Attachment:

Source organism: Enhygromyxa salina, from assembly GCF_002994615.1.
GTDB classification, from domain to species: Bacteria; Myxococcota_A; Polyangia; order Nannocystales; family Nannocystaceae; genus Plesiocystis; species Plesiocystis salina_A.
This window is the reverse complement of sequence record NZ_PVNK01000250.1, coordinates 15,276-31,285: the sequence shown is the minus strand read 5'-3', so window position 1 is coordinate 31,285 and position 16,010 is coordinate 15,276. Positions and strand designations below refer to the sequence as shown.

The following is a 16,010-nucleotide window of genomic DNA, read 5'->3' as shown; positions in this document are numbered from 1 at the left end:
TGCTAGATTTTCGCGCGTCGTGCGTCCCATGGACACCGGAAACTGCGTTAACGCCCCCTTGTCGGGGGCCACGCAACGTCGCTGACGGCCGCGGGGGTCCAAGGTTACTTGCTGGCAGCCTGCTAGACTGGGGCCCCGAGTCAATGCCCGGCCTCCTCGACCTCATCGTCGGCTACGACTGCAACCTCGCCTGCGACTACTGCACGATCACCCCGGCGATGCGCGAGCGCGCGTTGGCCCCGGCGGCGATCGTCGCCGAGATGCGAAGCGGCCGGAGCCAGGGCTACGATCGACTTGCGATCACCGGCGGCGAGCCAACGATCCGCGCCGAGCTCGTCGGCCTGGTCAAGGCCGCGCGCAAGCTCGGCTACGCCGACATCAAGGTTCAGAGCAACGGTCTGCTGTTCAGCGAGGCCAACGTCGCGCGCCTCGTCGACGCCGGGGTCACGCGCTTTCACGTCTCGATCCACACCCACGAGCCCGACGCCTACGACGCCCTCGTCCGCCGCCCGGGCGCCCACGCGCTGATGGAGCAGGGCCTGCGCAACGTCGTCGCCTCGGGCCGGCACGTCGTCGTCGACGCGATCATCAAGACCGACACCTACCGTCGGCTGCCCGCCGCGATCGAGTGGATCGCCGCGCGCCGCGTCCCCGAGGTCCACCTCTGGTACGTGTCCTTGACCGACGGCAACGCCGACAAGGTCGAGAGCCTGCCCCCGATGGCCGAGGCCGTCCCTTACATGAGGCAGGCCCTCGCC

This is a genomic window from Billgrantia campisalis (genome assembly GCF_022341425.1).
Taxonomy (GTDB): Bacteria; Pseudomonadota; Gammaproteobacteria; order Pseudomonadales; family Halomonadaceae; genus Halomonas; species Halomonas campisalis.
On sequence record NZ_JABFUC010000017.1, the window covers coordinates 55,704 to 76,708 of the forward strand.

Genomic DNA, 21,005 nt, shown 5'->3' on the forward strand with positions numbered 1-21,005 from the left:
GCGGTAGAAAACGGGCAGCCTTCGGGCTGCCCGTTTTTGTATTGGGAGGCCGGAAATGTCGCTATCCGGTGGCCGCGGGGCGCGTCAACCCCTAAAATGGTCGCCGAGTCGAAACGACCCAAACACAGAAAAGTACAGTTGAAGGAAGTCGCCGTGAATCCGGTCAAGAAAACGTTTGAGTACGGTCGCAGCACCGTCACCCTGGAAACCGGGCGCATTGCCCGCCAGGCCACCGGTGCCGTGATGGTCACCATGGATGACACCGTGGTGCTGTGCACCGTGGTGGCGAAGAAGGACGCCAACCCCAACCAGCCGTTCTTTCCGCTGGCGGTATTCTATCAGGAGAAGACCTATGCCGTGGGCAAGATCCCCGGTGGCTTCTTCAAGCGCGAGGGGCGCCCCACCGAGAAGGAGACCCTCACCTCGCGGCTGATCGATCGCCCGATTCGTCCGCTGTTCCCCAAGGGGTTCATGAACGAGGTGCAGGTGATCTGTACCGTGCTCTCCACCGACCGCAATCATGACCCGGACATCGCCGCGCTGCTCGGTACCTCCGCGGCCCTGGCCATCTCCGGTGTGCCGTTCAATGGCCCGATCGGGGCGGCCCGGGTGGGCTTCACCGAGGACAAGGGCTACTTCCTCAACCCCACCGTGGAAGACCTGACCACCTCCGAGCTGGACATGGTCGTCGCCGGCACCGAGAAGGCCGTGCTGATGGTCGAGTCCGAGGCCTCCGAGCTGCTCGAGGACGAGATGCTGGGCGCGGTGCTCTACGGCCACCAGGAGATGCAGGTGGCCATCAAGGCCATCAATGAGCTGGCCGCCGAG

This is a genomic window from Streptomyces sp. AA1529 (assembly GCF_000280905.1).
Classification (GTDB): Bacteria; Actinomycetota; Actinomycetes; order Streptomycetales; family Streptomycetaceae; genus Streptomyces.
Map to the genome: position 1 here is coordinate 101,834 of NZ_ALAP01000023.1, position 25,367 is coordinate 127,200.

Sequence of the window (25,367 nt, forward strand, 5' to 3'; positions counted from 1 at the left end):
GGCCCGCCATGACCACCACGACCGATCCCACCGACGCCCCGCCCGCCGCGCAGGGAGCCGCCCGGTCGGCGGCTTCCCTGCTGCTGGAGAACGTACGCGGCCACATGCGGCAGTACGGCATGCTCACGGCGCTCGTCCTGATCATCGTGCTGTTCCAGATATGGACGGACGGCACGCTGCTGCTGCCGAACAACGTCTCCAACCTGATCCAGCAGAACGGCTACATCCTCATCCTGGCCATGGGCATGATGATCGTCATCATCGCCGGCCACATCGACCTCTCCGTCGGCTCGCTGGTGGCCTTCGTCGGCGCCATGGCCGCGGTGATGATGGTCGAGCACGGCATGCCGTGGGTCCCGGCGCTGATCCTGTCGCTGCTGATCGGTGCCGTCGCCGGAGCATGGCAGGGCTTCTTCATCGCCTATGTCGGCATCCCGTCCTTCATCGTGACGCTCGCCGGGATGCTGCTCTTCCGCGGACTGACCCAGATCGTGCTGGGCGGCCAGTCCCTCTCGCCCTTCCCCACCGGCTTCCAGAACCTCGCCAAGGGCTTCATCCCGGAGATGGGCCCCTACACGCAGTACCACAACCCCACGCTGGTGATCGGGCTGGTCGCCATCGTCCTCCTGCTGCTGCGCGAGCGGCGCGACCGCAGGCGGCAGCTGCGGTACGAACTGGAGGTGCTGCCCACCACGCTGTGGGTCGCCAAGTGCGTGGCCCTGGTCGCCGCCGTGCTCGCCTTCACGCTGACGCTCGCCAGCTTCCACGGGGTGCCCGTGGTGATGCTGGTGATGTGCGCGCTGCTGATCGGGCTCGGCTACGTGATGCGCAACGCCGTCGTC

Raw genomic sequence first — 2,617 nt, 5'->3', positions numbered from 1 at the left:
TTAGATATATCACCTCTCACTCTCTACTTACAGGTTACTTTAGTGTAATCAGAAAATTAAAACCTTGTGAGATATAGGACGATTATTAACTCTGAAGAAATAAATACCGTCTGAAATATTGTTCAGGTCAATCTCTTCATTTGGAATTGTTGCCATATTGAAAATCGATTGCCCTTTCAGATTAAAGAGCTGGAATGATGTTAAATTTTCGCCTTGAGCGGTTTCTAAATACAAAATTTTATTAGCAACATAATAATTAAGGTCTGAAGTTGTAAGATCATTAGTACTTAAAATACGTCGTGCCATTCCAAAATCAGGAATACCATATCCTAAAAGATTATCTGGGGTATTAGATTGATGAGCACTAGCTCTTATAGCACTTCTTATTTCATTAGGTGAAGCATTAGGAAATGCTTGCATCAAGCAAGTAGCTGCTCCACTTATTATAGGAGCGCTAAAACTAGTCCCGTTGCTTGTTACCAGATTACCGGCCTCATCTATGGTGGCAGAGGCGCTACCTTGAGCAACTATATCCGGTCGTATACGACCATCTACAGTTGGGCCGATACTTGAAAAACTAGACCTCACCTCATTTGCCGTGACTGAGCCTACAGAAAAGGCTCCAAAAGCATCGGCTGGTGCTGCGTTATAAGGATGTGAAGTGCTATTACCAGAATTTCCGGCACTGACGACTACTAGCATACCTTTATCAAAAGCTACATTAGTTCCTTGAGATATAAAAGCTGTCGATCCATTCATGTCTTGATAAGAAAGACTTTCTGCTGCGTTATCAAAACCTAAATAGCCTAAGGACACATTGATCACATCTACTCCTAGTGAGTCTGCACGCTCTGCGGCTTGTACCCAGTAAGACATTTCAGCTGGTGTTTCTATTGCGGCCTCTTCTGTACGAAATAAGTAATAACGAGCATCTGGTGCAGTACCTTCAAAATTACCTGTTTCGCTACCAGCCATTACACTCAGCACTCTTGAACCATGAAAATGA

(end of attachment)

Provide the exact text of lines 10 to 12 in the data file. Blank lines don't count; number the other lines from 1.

GCGGTAGAAAACGGGCAGCCTTCGGGCTGCCCGTTTTTGTATTGGGAGGCCGGAAATGTCGCTATCCGGTGGCCGCGGGGCGCGTCAACCCCTAAAATGGTCGCCGAGTCGAAACGACCCAAACACAGAAAAGTACAGTTGAAGGAAGTCGCCGTGAATCCGGTCAAGAAAACGTTTGAGTACGGTCGCAGCACCGTCACCCTGGAAACCGGGCGCATTGCCCGCCAGGCCACCGGTGCCGTGATGGTCACCATGGATGACACCGTGGTGCTGTGCACCGTGGTGGCGAAGAAGGACGCCAACCCCAACCAGCCGTTCTTTCCGCTGGCGGTATTCTATCAGGAGAAGACCTATGCCGTGGGCAAGATCCCCGGTGGCTTCTTCAAGCGCGAGGGGCGCCCCACCGAGAAGGAGACCCTCACCTCGCGGCTGATCGATCGCCCGATTCGTCCGCTGTTCCCCAAGGGGTTCATGAACGAGGTGCAGGTGATCTGTACCGTGCTCTCCACCGACCGCAATCATGACCCGGACATCGCCGCGCTGCTCGGTACCTCCGCGGCCCTGGCCATCTCCGGTGTGCCGTTCAATGGCCCGATCGGGGCGGCCCGGGTGGGCTTCACCGAGGACAAGGGCTACTTCCTCAACCCCACCGTGGAAGACCTGACCACCTCCGAGCTGGACATGGTCGTCGCCGGCACCGAGAAGGCCGTGCTGATGGTCGAGTCCGAGGCCTCCGAGCTGCTCGAGGACGAGATGCTGGGCGCGGTGCTCTACGGCCACCAGGAGATGCAGGTGGCCATCAAGGCCATCAATGAGCTGGCCGCCGAG

This is a genomic window from Streptomyces sp. AA1529 (assembly GCF_000280905.1).
Classification (GTDB): Bacteria; Actinomycetota; Actinomycetes; order Streptomycetales; family Streptomycetaceae; genus Streptomyces.